FC Porto 0-1 Estoril – Heading to the Estádio do Dragão had become an impossible task between 2008 and 2014. Porto had not been beaten at home since a 2-3 defeat to Leixões S.C., and to make the task even more daunting for Silva’s men, Estoril had never beaten the Portuguese giants away from home. History was made on February 23rd though, when an Evandro penalty late in the day gave Estoril a famous victory. Despite his all of his previous success as Estoril boss, promoting them from the second division as champions and qualifying for Europe in his first season in the top flight, the Porto victory was one of the first moments the big boys in Europe began to take Silva’s name more seriously.
Arsenal 2-3 Olympiakos – Speaking of games that put Europe on notice, there were no results bigger for Marco Silva than the 3-2 away win over English giants Arsenal during his time in Greece. Silva set his team up masterfully, keeping Arsenal at bay and proving a far tougher adversary than many English fans and pundits had anticipated. Once again, Silva secured a result that put his name firmly on the lips of European clubs and fans alike, stunning the Emirates with a famous victory.
Hull City 2-0 Liverpool – Since Silva’s arrival in England, the Tigers have beaten Manchester United at home in the second leg of the League Cup semi-final, kept a clean sheet at Old Trafford in the league and beaten relegation rivals Bournemouth and Swansea. They were even a little unlucky to lose against Chelsea and Manchester Utd in the first leg of the cup, to be frank. Their revitalisation was highlighted for everyone in the 2-0 home win over Liverpool, where the albeit off-colour and unconfident Merseyside club were dispatched with consummate comfort.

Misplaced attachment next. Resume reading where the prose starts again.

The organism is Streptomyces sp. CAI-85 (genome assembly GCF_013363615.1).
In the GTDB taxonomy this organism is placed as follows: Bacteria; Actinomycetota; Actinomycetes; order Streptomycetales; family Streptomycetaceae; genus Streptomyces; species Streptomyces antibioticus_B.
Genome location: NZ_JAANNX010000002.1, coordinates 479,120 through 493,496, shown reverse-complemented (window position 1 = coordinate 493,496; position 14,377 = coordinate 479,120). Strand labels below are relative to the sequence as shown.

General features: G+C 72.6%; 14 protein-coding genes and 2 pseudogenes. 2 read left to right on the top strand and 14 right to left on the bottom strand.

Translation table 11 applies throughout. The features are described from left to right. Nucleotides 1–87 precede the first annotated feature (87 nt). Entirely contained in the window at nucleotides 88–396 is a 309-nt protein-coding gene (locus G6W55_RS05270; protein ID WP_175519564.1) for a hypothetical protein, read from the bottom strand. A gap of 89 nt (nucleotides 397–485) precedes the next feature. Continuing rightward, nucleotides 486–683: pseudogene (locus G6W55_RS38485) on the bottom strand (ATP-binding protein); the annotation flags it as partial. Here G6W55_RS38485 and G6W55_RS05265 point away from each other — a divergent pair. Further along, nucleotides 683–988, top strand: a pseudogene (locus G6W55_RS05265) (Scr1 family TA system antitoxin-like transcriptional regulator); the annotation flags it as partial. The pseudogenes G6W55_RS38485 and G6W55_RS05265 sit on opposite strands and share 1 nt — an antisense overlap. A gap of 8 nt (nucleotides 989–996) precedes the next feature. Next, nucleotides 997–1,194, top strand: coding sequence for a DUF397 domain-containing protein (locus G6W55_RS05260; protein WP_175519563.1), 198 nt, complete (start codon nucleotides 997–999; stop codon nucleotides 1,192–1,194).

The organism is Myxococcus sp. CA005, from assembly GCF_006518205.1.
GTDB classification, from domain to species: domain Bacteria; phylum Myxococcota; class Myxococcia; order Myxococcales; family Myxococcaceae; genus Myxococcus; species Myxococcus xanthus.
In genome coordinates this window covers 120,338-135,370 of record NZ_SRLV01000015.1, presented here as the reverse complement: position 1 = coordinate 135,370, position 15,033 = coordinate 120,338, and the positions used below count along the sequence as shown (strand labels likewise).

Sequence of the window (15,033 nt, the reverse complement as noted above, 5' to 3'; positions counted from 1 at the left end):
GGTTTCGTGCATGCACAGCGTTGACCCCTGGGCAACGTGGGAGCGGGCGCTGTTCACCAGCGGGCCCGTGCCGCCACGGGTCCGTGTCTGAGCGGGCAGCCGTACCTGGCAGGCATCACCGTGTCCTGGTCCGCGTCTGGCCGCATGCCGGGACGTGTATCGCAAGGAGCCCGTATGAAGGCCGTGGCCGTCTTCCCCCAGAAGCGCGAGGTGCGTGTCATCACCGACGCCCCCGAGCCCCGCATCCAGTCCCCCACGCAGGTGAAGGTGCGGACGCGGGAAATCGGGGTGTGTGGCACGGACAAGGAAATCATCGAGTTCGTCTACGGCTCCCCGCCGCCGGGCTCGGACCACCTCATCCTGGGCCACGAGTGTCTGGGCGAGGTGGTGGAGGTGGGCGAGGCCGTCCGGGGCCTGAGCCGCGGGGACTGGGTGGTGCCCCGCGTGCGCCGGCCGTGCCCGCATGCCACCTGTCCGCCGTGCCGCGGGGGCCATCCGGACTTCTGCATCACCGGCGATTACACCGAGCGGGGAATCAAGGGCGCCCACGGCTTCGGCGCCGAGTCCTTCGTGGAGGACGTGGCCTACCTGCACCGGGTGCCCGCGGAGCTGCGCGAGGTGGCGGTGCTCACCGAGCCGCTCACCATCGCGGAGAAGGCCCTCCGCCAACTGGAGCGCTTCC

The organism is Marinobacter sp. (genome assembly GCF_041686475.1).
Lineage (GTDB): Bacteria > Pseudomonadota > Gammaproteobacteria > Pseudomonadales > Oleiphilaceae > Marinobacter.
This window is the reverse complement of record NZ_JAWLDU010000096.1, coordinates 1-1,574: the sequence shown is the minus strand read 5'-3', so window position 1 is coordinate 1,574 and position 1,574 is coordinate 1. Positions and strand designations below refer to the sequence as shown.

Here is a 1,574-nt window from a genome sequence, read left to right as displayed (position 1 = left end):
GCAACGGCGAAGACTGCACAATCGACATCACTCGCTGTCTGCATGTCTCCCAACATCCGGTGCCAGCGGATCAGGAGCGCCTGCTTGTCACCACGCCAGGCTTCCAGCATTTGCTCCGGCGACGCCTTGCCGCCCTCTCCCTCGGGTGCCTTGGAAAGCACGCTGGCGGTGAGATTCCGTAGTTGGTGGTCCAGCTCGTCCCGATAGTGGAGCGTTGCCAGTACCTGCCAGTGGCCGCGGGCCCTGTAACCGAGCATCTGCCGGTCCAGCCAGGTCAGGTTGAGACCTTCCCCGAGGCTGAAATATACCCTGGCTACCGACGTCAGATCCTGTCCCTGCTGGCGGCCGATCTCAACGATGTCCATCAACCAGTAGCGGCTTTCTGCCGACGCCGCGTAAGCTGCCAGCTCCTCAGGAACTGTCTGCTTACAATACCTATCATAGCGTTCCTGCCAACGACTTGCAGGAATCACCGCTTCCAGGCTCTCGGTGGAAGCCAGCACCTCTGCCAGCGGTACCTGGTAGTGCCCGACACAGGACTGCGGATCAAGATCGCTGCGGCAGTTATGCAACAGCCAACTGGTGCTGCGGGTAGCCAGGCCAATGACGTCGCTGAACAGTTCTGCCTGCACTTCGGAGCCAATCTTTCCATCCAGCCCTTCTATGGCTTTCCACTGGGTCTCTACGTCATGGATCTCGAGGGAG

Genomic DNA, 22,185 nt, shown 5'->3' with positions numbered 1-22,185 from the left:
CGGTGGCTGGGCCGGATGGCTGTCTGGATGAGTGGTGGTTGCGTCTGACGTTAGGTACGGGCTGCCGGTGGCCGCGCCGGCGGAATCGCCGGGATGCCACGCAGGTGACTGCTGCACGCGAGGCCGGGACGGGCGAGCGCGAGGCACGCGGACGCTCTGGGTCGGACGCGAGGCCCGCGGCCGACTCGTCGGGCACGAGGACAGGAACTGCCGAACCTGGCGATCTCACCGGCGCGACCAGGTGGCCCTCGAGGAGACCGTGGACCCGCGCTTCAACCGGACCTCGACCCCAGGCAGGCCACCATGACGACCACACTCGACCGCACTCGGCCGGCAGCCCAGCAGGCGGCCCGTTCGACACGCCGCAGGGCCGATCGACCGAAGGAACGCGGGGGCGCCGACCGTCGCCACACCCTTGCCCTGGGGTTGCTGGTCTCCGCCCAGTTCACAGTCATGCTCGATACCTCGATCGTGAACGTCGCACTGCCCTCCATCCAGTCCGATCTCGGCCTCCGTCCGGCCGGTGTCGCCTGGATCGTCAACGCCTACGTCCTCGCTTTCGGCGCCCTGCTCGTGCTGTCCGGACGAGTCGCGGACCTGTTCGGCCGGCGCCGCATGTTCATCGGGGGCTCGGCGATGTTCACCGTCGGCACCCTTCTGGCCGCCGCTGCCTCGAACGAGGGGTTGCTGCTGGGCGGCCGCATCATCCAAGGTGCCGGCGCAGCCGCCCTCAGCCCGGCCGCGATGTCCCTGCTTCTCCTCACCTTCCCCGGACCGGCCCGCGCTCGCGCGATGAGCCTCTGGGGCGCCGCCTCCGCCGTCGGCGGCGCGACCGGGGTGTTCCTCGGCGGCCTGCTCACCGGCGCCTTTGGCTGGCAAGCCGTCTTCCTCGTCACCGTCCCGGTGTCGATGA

Three Key Players Developed
Evandro – Evandro’s career had been a little sporadic in the years before his move to Estoril. His five years at Atlético Paranaense saw only 59 appearances for the midfielder, and 4 loan spells. His move to second-tier Estoril may have seemed a career dip at the time, but the Brazilian became a staple in Silva’s side. His performances earned him a move to Porto in 2014, before joining Silva at Hull in 2017, where he has impressed with his early performances.
Omar Elabdellaoui – Another player who failed to settle before Silva, Elabdellaoui spent time in the Manchester City youth set up before three loans to Strømsgodset, Feyenoord and Eintracht Braunschweig bought only 31 appearances between them. The German side were sufficiently impressed by his performances to sign him in 2013, but the full back was eventually sold on to Olympiakos a season later. He played 47 times for the Greek champions, becoming a trusted figure in Silva’s style. Much like Evandro, Silva added the defender to his ranks at Hull City on a loan deal, and has been in good form in the opening few weeks of his tenure.
Sam Clucas – Clucas has never been a man in vogue in English football. His career has seen him turn out for little known clubs like Nettleham and Jerez Industrial, before Hull added him to their ranks in 2015. At Hull, Clucas has grown and developed as a reliable hand without becoming one of the first names on the team sheet. His early development under Marco Silva however has been profound, and Clucas’ position in the side seems untouchable. The Englishman seems to have bought in to the manager’s philosophies, and provides an excellent outlet out wide.
Read all the other articles from this series here